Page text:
The flight of Gemini 4 in June 1965 was conducted barely four years after the first Americans flew in space. It was a bold step by NASA to accomplish the first American spacewalk and to extend the U.S. flight duration record to four days. This would be double the experience gained from the six Mercury missions combined.
This daring mission was the first to be directed from the new Mission Control at the Manned Spacecraft Center near Houston, Texas. It also revealed that: Working outside the spacecraft would require further study.
Developing the techniques to rendezvous with another object in space would not be as straightforward as NASA had hoped.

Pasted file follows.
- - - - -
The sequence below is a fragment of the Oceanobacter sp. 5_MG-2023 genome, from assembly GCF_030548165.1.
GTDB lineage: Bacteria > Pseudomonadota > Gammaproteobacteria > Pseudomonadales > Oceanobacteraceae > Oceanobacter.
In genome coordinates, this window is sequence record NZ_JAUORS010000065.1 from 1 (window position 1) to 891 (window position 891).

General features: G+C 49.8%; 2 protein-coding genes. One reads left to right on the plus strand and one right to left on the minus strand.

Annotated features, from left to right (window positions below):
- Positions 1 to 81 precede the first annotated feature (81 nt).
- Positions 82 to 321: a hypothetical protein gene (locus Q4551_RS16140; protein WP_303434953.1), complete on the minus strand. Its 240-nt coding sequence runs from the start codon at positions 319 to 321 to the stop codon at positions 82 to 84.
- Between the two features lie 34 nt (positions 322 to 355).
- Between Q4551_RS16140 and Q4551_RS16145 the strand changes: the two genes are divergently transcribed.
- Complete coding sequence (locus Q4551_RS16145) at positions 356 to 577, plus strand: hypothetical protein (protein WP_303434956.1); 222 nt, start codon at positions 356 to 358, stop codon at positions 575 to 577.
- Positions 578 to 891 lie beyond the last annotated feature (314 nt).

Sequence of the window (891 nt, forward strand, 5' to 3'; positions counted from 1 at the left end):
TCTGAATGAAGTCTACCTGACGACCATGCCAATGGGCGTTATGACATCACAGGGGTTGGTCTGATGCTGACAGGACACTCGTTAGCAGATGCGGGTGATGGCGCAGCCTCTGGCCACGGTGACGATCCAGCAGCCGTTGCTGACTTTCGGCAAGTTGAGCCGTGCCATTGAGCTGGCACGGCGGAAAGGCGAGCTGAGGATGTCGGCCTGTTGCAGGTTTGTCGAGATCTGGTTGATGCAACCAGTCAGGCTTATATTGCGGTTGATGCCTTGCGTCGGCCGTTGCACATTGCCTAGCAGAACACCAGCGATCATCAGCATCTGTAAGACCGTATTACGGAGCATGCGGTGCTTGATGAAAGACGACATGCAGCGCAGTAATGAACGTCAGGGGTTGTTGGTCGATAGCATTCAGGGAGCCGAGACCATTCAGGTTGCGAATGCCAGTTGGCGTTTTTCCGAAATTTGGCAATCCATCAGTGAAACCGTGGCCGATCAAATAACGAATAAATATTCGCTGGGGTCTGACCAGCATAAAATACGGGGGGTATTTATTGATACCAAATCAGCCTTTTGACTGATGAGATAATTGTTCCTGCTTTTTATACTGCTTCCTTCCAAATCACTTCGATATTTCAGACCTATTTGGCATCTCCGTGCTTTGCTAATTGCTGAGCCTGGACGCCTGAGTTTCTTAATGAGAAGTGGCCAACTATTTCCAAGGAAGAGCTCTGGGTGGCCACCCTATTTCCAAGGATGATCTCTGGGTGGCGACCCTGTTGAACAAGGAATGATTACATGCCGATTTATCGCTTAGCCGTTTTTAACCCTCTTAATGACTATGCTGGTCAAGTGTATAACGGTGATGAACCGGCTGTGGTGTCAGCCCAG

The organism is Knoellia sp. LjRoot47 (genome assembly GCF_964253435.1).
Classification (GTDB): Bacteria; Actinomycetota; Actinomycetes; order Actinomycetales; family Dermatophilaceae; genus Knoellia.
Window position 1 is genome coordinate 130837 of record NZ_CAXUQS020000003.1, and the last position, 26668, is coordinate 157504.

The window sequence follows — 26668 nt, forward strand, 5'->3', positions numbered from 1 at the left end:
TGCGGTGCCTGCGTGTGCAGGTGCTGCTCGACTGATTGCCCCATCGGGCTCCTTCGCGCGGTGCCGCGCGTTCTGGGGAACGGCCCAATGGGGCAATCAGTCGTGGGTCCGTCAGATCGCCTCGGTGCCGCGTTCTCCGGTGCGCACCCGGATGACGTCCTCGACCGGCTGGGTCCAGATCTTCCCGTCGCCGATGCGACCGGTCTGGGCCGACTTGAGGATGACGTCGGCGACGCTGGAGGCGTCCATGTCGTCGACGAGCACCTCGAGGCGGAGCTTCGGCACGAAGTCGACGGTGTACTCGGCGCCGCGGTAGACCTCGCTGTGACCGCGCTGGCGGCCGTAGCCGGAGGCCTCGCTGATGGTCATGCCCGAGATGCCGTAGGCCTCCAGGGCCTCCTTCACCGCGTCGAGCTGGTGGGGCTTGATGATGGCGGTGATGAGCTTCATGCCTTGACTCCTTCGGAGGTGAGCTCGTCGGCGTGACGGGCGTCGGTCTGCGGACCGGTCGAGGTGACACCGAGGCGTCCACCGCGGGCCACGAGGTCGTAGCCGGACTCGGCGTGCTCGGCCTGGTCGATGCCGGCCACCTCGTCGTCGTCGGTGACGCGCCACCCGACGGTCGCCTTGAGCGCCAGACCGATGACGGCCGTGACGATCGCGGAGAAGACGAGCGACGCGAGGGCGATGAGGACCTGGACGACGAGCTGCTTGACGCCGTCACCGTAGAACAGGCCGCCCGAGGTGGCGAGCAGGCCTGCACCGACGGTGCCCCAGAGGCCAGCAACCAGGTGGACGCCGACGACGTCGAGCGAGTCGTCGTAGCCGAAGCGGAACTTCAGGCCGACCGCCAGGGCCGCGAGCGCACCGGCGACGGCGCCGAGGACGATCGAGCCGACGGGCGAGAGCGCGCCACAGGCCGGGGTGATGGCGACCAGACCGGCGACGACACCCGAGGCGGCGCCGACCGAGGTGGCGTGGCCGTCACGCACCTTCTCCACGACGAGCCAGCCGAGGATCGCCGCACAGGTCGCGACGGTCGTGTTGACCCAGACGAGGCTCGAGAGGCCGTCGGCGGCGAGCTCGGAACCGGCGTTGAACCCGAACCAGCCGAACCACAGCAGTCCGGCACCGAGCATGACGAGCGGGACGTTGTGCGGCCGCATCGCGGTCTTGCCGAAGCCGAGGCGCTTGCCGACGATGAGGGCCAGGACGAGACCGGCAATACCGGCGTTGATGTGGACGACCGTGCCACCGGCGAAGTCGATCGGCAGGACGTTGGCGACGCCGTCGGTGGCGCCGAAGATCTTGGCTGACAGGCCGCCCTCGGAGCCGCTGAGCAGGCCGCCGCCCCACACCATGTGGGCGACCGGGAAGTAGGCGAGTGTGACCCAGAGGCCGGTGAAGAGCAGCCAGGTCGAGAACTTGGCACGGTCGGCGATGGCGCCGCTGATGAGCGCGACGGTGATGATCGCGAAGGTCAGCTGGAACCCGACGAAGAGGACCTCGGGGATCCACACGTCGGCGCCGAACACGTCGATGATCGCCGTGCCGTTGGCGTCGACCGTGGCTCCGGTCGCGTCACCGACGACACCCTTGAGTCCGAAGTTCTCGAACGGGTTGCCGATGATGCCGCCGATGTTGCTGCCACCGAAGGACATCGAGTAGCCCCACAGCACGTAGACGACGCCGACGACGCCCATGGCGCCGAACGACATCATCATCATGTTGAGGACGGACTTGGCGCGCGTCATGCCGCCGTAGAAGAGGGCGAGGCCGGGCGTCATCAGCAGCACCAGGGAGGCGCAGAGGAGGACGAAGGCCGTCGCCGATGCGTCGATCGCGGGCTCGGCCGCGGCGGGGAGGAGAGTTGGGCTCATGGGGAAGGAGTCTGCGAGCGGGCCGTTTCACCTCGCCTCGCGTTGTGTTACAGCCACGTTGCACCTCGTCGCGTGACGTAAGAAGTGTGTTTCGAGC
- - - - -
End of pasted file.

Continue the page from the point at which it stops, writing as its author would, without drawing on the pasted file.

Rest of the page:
Living in a small spacecraft for several days was a challenging but necessary step in the quest for even longer flights.
Despite the risks, the gamble that astronauts Jim McDivitt and Ed White undertook paid off. Gemini 4 gave NASA the confidence to attempt an even longer flight the next time. That next mission would simulate the planned eight-day duration of an Apollo lunar voyage. Its story is recounted in the next title in this series: Gemini 5: Eight Days in Space or Bust.